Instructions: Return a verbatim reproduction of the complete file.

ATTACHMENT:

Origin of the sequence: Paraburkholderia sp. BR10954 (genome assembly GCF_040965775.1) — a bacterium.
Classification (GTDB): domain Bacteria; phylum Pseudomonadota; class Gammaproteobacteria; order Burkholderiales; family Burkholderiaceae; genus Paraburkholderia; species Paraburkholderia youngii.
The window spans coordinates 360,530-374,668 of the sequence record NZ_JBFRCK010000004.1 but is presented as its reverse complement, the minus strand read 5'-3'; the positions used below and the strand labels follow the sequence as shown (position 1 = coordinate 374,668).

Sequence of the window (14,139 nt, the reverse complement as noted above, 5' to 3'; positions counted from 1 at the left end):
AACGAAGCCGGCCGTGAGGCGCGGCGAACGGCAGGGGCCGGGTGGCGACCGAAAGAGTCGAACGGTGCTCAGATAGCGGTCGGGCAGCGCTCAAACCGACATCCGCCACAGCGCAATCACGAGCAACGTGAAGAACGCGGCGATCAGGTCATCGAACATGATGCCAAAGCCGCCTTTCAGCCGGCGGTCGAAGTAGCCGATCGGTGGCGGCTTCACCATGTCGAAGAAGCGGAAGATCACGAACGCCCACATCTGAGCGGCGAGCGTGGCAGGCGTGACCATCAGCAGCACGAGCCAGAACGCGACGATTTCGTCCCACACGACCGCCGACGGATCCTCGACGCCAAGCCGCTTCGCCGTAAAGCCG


Origin of the sequence: Paraburkholderia sp. BR10954 (genome assembly GCF_040965775.1) — a bacterium.
Classification (GTDB): domain Bacteria; phylum Pseudomonadota; class Gammaproteobacteria; order Burkholderiales; family Burkholderiaceae; genus Paraburkholderia; species Paraburkholderia youngii.
The window spans coordinates 360,530-374,668 of the sequence record NZ_JBFRCK010000004.1 but is presented as its reverse complement, the minus strand read 5'-3'; the positions used below and the strand labels follow the sequence as shown (position 1 = coordinate 374,668).

Sequence of the window (14,139 nt, the reverse complement as noted above, 5' to 3'; positions counted from 1 at the left end):
AACGAAGCCGGCCGTGAGGCGCGGCGAACGGCAGGGGCCGGGTGGCGACCGAAAGAGTCGAACGGTGCTCAGATAGCGGTCGGGCAGCGCTCAAACCGACATCCGCCACAGCGCAATCACGAGCAACGTGAAGAACGCGGCGATCAGGTCATCGAACATGATGCCAAAGCCGCCTTTCAGCCGGCGGTCGAAGTAGCCGATCGGTGGCGGCTTCACCATGTCGAAGAAGCGGAAGATCACGAACGCCCACATCTGAGCGGCGAGCGTGGCAGGCGTGACCATCAGCAGCACGAGCCAGAACGCGACGATTTCGTCCCACACGACCGCCGACGGATCCTCGACGCCAAGCCGCTTCGCCGTAAAGCCG